Despite the bullish news of…
Russian President Vladimir Putin has…
Gazprom is on track to have filled Russia’s underground gas storage by the end of this month, a senior executive said on Thursday, which could potentially mean that the Russian gas giant could send more gas to Europe after that.
The Russian gas monopoly, a major supplier to Europe, has been accused in recent weeks of deliberately withholding additional supply to its customers, thus exacerbating the natural gas crunch and sending prices to record highs.
The European Commission is looking into complaints from some European Union (EU) member states that Russia isn’t sending more gas on top of the long-term contracted volumes, European Energy Commissioner Kadri Simson told Reuters on Tuesday.
“We are looking into this claim, together with Executive Vice President Vestager, who is responsible for competition rules, because it is of course a very serious matter,” Simson said.
However, “Our initial assessment suggests that Russia is fulfilling its long-term contracts,” the EU Energy Commissioner told Reuters.
After reaching another record high on Wednesday, natural gas prices in Europe and the UK reversed some of the gains later in the day after Russian President Vladimir Putin suggested that Gazprom could send more gas to its European customers.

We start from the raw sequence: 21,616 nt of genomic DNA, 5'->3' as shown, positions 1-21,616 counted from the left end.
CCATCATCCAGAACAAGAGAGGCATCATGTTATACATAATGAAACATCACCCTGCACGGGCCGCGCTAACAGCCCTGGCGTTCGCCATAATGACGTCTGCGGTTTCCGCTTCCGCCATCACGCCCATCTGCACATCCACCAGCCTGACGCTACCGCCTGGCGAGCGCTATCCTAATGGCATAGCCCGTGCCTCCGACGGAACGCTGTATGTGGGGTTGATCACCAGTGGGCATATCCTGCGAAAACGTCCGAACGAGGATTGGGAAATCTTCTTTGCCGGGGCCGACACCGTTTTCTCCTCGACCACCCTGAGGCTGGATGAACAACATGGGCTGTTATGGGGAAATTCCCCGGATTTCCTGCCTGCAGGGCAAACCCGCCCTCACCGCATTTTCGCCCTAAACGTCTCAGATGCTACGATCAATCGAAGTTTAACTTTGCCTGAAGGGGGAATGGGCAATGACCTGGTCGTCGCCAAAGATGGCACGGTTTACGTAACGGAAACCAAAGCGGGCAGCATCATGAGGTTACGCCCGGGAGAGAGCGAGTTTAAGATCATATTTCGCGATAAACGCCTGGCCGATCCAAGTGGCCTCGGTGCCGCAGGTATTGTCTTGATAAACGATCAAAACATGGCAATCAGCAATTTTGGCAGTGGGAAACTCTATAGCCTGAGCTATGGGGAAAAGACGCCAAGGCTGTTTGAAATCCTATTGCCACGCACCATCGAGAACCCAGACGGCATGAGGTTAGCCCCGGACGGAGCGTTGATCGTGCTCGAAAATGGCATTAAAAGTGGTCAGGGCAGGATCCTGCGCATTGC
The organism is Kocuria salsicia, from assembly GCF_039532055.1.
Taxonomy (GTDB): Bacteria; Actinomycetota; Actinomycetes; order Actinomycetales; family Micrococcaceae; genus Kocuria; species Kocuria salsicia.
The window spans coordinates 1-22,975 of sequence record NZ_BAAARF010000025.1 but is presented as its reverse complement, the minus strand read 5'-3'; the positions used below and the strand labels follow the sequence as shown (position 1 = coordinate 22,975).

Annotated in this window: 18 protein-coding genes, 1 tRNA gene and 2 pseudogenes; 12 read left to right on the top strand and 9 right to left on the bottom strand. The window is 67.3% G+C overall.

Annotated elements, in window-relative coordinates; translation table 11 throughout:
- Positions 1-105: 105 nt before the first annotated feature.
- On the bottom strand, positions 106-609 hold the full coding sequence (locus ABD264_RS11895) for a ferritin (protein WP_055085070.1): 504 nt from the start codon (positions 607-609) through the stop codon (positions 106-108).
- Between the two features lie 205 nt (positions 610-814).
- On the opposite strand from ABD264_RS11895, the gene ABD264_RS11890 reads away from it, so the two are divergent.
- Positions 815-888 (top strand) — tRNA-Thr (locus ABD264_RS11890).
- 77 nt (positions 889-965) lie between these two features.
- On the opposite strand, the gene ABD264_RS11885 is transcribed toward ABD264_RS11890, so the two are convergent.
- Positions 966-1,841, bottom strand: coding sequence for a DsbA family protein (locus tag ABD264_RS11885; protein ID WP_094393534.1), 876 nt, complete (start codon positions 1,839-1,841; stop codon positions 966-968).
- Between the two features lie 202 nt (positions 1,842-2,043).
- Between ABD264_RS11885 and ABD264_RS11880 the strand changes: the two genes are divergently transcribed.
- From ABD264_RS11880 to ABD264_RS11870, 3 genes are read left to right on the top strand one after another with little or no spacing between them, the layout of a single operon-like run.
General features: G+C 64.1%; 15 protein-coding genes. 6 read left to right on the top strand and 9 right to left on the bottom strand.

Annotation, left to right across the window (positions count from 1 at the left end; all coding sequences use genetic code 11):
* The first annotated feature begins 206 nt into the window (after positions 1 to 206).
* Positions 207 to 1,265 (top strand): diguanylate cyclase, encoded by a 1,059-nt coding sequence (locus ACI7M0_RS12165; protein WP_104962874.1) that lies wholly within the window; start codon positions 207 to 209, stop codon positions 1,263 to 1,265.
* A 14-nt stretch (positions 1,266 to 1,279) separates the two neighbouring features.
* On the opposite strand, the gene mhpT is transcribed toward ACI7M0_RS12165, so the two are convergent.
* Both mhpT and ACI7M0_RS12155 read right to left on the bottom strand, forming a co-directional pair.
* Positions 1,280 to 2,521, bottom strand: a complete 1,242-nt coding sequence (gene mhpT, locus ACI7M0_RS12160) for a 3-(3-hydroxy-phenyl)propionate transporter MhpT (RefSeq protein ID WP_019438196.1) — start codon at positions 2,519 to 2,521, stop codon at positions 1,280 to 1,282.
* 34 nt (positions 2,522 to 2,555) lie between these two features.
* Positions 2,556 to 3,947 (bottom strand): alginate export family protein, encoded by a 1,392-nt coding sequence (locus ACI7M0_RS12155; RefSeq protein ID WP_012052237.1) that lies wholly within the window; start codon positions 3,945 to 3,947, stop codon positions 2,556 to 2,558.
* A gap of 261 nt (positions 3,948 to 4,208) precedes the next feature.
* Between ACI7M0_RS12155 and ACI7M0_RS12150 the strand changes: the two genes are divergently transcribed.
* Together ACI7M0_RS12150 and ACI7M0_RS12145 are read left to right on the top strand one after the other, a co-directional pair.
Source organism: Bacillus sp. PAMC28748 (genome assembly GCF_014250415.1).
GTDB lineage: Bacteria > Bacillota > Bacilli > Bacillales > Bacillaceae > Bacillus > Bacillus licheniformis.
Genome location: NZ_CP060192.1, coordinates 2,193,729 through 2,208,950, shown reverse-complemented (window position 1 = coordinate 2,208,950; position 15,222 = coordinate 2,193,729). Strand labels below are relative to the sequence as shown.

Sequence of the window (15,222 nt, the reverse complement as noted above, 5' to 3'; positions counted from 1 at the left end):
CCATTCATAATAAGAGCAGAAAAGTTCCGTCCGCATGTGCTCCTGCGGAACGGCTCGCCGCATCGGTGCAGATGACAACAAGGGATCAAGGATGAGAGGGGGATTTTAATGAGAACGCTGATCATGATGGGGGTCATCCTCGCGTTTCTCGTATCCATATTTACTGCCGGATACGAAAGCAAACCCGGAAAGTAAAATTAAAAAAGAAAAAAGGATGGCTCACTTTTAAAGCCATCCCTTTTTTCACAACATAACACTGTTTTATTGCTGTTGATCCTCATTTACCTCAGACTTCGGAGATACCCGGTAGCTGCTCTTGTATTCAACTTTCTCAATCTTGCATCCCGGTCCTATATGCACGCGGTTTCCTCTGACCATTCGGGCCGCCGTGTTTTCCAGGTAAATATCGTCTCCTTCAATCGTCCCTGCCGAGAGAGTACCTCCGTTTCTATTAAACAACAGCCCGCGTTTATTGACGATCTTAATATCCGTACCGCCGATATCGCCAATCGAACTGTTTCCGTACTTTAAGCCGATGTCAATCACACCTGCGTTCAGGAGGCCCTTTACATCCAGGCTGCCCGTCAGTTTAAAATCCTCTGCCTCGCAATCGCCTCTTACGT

Putin also took the opportunity to blame the high natural gas prices on Europe. What’s more, Putin blamed Europe’s energy market crisis on the green transition.
On Thursday, the International Energy Agency’s executive director Fatih Birol told the Financial Times that the IEA’s assessment points to the fact that Russia could boost its European exports by 15 percent of peak winter supply.
The IEA’s head called on Russia to prove it is a reliable supplier, as it has always claimed it is. If Gazprom raises exports, the additional volumes could ease the supply crunch and calm the nervous markets, Birol told FT.
“I don’t say they will do it but if they wish so, they have the capacity to do it,” the IEA’s chief told FT, referring to Russia.
By Tsvetana Paraskova for Oilprice.com
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Tsvetana is a writer for Oilprice.com with over a decade of experience writing for news outlets such as iNVEZZ and SeeNews.